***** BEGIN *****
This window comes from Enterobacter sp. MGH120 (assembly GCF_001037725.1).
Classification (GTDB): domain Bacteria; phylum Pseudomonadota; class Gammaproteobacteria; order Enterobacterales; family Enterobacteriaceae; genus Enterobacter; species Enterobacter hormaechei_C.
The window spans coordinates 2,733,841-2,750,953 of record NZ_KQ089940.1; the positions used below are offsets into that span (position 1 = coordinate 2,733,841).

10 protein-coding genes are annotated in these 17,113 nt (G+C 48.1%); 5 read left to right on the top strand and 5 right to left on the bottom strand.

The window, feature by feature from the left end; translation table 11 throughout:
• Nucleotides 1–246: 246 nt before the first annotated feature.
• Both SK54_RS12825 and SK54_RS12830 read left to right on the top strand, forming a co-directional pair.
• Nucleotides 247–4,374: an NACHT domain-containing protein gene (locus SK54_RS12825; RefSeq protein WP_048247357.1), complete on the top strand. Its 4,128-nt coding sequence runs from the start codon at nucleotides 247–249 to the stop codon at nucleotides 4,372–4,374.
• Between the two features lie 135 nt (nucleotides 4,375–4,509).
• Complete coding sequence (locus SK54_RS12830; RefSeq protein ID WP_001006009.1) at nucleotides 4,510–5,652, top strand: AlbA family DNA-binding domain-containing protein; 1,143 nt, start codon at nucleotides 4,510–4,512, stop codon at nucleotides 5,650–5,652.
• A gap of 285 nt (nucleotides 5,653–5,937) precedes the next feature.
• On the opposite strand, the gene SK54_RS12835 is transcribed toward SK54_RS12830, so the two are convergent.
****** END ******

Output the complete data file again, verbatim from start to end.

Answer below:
This window comes from Enterobacter sp. MGH120 (assembly GCF_001037725.1).
Classification (GTDB): domain Bacteria; phylum Pseudomonadota; class Gammaproteobacteria; order Enterobacterales; family Enterobacteriaceae; genus Enterobacter; species Enterobacter hormaechei_C.
The window spans coordinates 2,733,841-2,750,953 of record NZ_KQ089940.1; the positions used below are offsets into that span (position 1 = coordinate 2,733,841).

10 protein-coding genes are annotated in these 17,113 nt (G+C 48.1%); 5 read left to right on the top strand and 5 right to left on the bottom strand.

The window, feature by feature from the left end; translation table 11 throughout:
• Nucleotides 1–246: 246 nt before the first annotated feature.
• Both SK54_RS12825 and SK54_RS12830 read left to right on the top strand, forming a co-directional pair.
• Nucleotides 247–4,374: an NACHT domain-containing protein gene (locus SK54_RS12825; RefSeq protein WP_048247357.1), complete on the top strand. Its 4,128-nt coding sequence runs from the start codon at nucleotides 247–249 to the stop codon at nucleotides 4,372–4,374.
• Between the two features lie 135 nt (nucleotides 4,375–4,509).
• Complete coding sequence (locus SK54_RS12830; RefSeq protein ID WP_001006009.1) at nucleotides 4,510–5,652, top strand: AlbA family DNA-binding domain-containing protein; 1,143 nt, start codon at nucleotides 4,510–4,512, stop codon at nucleotides 5,650–5,652.
• A gap of 285 nt (nucleotides 5,653–5,937) precedes the next feature.
• On the opposite strand, the gene SK54_RS12835 is transcribed toward SK54_RS12830, so the two are convergent.